In order to analyze the magnitude of earthquakes or compare the magnitudes of two different earthquakes, we need to be able to convert between logarithmic and exponential form. For example, suppose the amount of energy released from one earthquake were 500 times greater than the amount of energy released from another. We want to calculate the difference in magnitude. The equation that represents this problem is , where represents the difference in magnitudes on the Richter Scale. How would we solve for ?
We have not yet learned a method for solving exponential equations. None of the algebraic tools discussed so far is sufficient to solve something like . We can estimate what needs to be since and so the value of has to fall between and .
The exponential function is onetoone, so its inverse, is also a function. As is the case with all inverse functions, we simply interchange and and solve for y to find the inverse function. To represent as a function of , we use a logarithmic function of the form
The base logarithm of a number is the exponent by which we must raise to get that number.
We read a logarithmic expression as, “The logarithm with base of is equal to ,” or, simplified, “log base of is .” We can also say, “ raised to the power of is ,” because logs are exponents. For example, the base logarithm of is , because is the exponent we must apply to to get . Since, we can write We read this as “log base of is .”
We can express the relationship between logarithmic form and its corresponding exponential form as follows:
Using Your Calculator to Calculate Logarithms
College Algebra. Provided by: OpenStax. Located at: https://openstax.org/books/collegealgebra/pages/65logarithmicproperties
Unfortunately, most calculators cannot calculate every single logarithm because there are an infinite number of bases. However, we can use one simple rule to make it possible to calculate the value of any logarithm. Again, we will be focusing on the “how” here and not the “why”.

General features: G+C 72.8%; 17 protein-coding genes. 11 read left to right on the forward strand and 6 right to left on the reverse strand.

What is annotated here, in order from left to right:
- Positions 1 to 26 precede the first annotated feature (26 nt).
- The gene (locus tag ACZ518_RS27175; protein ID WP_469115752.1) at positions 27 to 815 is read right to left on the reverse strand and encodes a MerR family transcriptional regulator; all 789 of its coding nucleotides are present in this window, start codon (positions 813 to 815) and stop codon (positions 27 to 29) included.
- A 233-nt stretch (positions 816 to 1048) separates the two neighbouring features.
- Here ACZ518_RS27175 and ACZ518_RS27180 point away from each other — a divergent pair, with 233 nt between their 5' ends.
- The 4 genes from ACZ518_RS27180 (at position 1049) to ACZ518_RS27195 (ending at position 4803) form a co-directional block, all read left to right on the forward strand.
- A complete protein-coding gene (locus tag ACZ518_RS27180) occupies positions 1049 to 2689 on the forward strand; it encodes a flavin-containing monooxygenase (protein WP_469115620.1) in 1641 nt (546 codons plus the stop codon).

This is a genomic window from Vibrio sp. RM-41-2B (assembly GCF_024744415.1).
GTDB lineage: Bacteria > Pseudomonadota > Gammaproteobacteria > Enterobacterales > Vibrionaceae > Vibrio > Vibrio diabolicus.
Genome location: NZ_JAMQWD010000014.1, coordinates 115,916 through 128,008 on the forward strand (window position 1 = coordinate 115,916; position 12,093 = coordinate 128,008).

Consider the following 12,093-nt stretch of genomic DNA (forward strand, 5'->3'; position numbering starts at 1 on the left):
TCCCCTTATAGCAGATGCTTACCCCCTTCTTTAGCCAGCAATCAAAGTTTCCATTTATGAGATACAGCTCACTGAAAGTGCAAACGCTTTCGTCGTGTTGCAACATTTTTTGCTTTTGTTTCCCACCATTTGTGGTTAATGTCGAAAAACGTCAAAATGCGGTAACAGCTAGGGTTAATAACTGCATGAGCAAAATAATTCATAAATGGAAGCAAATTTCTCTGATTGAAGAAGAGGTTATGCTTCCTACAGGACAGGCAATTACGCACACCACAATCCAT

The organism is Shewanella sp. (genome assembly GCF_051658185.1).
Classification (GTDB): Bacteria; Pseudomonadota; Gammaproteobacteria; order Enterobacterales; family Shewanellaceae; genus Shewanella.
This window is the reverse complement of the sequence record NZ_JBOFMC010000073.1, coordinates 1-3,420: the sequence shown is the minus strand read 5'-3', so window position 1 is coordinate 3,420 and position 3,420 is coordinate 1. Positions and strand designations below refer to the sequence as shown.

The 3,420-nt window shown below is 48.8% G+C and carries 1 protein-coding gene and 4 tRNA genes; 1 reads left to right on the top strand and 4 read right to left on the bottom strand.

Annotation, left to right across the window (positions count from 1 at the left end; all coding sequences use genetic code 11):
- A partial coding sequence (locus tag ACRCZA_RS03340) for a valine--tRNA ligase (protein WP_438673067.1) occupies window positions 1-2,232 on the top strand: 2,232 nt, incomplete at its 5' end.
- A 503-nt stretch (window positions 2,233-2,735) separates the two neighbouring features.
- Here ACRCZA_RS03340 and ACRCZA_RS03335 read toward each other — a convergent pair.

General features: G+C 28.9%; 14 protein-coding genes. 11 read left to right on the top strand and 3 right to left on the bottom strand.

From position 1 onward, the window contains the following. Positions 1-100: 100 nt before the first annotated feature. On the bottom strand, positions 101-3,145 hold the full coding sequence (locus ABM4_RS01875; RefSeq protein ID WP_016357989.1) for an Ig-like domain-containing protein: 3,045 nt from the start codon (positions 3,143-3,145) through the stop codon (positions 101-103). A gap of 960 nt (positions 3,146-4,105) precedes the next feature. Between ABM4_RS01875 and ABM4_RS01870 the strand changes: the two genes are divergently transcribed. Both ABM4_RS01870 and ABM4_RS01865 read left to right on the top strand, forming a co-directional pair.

The most common “base” for the logarithm is base 10 which is also called the common log. On your calculator you should see some “log” button. This is (most likely) to calculate the log base 10. So for instance, if you had the following problem:
we would want to know what we could raise to in order to get . If you enter log(33) (or however you calculator has you enter it — if you are not sure, ask me!), you should get which means if you raise to the power you will get
But what if we want to calculate ?
(Most) calculators are not equipped to handle a log of a base other than 10 (and one other that we will talk about soon), but we can use a property to help us.
An important logarithm property is the changeofbase property. This allows us to change the base of the log from one value to another. We will use this to our advantage. The change of base property is as follows:
We will generally use this to convert to the common log (log base 10) so we can run it on a calculator.
When converting to base 10 (the common log), we use the following:
Let us try a few examples!
Let’s try one together…
Evaluate the following logarithms to two decimal places:
Answers: 1.92, 2.28, 4
Solving Exponential Equations
Written by JZK
Now let us get back to the problem we were initially looking at. Remember we had explored the following problem:
I had asked what the value of is when is equal to . So let us plug that in for :
Next, we divide both sides by :
So, now we have
Where do we go next? The logarithm is the inverse operation for the exponential. So for this problem, we need to take the log of base 1.05 of each side. On the left, we get:
On the right, after using change of base, we get
Therefore,
If we check our work and plug in for back into our original equation, we get
Let us try a few examples.
Let’s try one together…
Answer: t=9.269
Let’s try one together…
Answer: t=66.043
Exponential Growth
Written by JZK
We now take a look at what the exponential means. Suppose that we have the equation This can be rewritten as When we add something to , then the quantity is increasing by that amount as a percentage. For example, in our equation we can see that we have which means that the quantity is growing by or per year (or time period.) A larger value means faster growth and vice versa.
We will see shortly once we start the financial math that this is where the interest rate will come into play.
If the value is less than , then we have decay. For example, if we have then each year we only have or of what we had the previous year. This means that our quantity is decreasing by or or each year (or time period.)
We will not use this very often (if ever) in this class.